Format:  Hardback, borrowed from my local library.

Summary:  The book is short at just 100 pages, and very easy to read.  Mark shares his insight from years of consulting with companies across the country, and his own experiences as a customer, traveler, and parent.  Mark’s thesis in the book is that leadership is often found without association to a position.  He provides numerous examples of how the critical difference in the performance of a company or an organization is in the performance of an individual who embraced their power as a leader.  And he specifies this as leadership with a small l, as they often do not have a formal role that puts them in a leadership position on an organization chart.

Review:  I thoroughly enjoyed this book.  I will recommend it to my team members interested in being more effective in our workplace, especially those with a leadership title.  Mark’s examples of where an employee was intentional and thoughtful about their actions, making an enormous difference to the customer’s experience, are the kind of stories I’d like to hear about my own organization.  This book deserves a place on many “must read lists” for companies and organizations.

I may need to purchase a copy I can keep on my bookshelf.

Other resources: www.marksanborn.com

Tuesday, October 16, 2012

The Truth and Power of Incremental Change

You’ve probably heard the story.  A frog dropped in boiling water immediately jumps out and saves its life.  But, a frog dropped in room temperature water which is gradually heated to boiling will stay in it and be cooked.  This story is often told as a warning against the dangers of incremental change.  The abrupt, life threatening change of the environment gets the first frog’s attention, and his reflexes save his life.   But the second frog doesn't notice the slow, steady change of its environment and loses its opportunity to escape.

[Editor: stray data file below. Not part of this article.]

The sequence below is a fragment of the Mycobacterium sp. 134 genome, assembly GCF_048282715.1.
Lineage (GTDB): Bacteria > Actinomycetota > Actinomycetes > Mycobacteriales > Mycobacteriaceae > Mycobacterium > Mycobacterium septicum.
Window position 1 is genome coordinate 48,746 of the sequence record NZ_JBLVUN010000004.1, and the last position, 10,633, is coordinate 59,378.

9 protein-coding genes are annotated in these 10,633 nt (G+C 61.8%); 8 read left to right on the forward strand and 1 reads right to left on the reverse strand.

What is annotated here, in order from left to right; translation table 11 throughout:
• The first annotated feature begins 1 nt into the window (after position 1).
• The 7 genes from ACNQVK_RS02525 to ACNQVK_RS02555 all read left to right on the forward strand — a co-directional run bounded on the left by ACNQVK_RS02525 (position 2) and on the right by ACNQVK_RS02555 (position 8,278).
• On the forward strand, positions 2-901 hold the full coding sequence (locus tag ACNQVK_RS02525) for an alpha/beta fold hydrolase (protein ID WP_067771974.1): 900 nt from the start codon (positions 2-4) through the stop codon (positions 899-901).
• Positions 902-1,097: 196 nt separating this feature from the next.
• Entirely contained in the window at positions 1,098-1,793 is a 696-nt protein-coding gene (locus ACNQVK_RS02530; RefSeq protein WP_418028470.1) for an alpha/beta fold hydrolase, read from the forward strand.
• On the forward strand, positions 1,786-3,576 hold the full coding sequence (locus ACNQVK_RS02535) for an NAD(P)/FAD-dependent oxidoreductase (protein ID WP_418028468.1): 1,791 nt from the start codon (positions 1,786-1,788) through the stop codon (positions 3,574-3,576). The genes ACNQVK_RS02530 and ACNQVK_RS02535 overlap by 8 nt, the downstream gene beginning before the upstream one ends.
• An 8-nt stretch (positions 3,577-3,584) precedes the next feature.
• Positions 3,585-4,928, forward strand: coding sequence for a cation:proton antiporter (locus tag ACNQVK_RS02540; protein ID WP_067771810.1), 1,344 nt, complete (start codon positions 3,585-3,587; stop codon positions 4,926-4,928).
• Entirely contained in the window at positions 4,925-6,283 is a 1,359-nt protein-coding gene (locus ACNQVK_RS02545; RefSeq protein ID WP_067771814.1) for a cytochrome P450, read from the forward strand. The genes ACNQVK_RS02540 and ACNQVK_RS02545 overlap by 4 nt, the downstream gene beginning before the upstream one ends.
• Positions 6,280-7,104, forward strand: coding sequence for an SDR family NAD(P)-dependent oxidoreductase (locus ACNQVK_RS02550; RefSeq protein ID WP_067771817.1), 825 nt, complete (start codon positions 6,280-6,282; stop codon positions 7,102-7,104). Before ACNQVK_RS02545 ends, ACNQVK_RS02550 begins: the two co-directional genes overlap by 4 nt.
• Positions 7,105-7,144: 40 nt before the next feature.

It isn't true.  At least, not for frogs.

Tuesday, September 11, 2012

The 15 Invaluable Laws of Growth

Title:  The 15 Invaluable Laws of Growth: Live Them and Reach Your Potential

Author:  John C. Maxwell

Rating:  Excellent

Reason for Reading: I am a big fan of John C. Maxwell’s material,and personal growth is a passion of mine. Therefore, this is an ideal read for me.

Format:  I read this on my nook SimpleTouch

Summary:  As the title suggests, John C. Maxwelldescribes the principles behind personal growth, detailing what it takes to bemore and do more, and how to leverage those principles to work for you.  This is the final book for John’s Lawsseries, which includes The 21 Irrefutable Laws of Leadership and The 17Indisputable Laws of Teamwork.  John’smantra is that everything rises and falls of leadership, and that it iscritical that leaders keep learning.
The 15 Laws include the Law ofIntentionality, which is that growth happens by choice rather than by chance,and the Law of the Rubber Band, which is that you need enough tension to keepyou moving through the growth process. John describes each with stories from his own past, from when he didn’tunderstand the importance of disciplined investment in personal growth, to nowwhen he has embraced growing leaders who then grow other leaders.

Review:  I have found the book to be another excellentwork by John.  I thoroughly enjoyed theway that John has of taking serious material and making it fun to read.  John illuminates the principles behindpersonal growth with stories from his own life, which makes them relatable andunderstandable.  Yet the truths withinthe examples are as solid as if they were the results of an extensive academicstudy.
If you are seriously interested inpersonal growth, what it is and how to do it, then The 15 Invaluable Laws ofGrowth is a must read.  Even if you onlycasually read for the purpose of learning, I’d still put 15 Laws on yourreading list, because it is enjoyable and encouraging to anyone on a journey tobe more and do more.

Joseph Iliff
Seek Out Wisdom
Twitter:  @SeekOutWisdom

Other resources: http://www.johnmaxwell.com/

Monday, July 23, 2012

SEAL of God by Chad Williams

Title:  SEAL of GOD
Author:  Chad Williams and David Thomas
Rating:  Right for you if you are looking for inspiration
Reason for Reading I saw this book on the Tyndale Blog Network, and the title and blurb got me right away.
Format:  Softcover